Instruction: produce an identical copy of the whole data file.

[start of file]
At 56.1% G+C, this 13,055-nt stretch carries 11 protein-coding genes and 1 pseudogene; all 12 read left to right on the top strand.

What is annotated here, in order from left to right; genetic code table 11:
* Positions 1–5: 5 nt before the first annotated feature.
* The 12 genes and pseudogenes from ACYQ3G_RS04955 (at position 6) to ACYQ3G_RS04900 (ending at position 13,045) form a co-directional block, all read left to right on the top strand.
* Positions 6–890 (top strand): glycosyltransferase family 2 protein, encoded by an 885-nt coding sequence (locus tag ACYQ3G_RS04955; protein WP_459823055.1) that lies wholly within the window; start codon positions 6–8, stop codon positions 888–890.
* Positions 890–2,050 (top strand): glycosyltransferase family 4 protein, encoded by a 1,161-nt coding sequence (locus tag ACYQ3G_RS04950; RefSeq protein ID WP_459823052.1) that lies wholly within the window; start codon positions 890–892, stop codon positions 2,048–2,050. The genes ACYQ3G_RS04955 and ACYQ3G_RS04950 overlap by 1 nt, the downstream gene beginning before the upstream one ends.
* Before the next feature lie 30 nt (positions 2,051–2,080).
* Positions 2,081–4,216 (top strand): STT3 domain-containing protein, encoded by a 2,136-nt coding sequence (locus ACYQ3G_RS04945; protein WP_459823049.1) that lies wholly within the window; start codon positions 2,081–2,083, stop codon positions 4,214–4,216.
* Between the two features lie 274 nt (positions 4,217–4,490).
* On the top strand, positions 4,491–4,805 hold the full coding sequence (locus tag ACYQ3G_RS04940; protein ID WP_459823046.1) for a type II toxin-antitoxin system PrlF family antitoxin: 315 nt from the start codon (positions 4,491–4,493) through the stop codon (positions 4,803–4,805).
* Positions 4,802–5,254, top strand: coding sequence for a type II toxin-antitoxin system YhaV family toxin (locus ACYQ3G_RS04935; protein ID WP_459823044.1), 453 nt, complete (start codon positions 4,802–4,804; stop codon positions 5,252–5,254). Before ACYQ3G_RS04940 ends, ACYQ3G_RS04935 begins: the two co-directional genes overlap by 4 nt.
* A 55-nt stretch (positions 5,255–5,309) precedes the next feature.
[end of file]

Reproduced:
At 56.1% G+C, this 13,055-nt stretch carries 11 protein-coding genes and 1 pseudogene; all 12 read left to right on the top strand.

What is annotated here, in order from left to right; genetic code table 11:
* Positions 1–5: 5 nt before the first annotated feature.
* The 12 genes and pseudogenes from ACYQ3G_RS04955 (at position 6) to ACYQ3G_RS04900 (ending at position 13,045) form a co-directional block, all read left to right on the top strand.
* Positions 6–890 (top strand): glycosyltransferase family 2 protein, encoded by an 885-nt coding sequence (locus tag ACYQ3G_RS04955; protein WP_459823055.1) that lies wholly within the window; start codon positions 6–8, stop codon positions 888–890.
* Positions 890–2,050 (top strand): glycosyltransferase family 4 protein, encoded by a 1,161-nt coding sequence (locus tag ACYQ3G_RS04950; RefSeq protein ID WP_459823052.1) that lies wholly within the window; start codon positions 890–892, stop codon positions 2,048–2,050. The genes ACYQ3G_RS04955 and ACYQ3G_RS04950 overlap by 1 nt, the downstream gene beginning before the upstream one ends.
* Before the next feature lie 30 nt (positions 2,051–2,080).
* Positions 2,081–4,216 (top strand): STT3 domain-containing protein, encoded by a 2,136-nt coding sequence (locus ACYQ3G_RS04945; protein WP_459823049.1) that lies wholly within the window; start codon positions 2,081–2,083, stop codon positions 4,214–4,216.
* Between the two features lie 274 nt (positions 4,217–4,490).
* On the top strand, positions 4,491–4,805 hold the full coding sequence (locus tag ACYQ3G_RS04940; protein ID WP_459823046.1) for a type II toxin-antitoxin system PrlF family antitoxin: 315 nt from the start codon (positions 4,491–4,493) through the stop codon (positions 4,803–4,805).
* Positions 4,802–5,254, top strand: coding sequence for a type II toxin-antitoxin system YhaV family toxin (locus ACYQ3G_RS04935; protein ID WP_459823044.1), 453 nt, complete (start codon positions 4,802–4,804; stop codon positions 5,252–5,254). Before ACYQ3G_RS04940 ends, ACYQ3G_RS04935 begins: the two co-directional genes overlap by 4 nt.
* A 55-nt stretch (positions 5,255–5,309) precedes the next feature.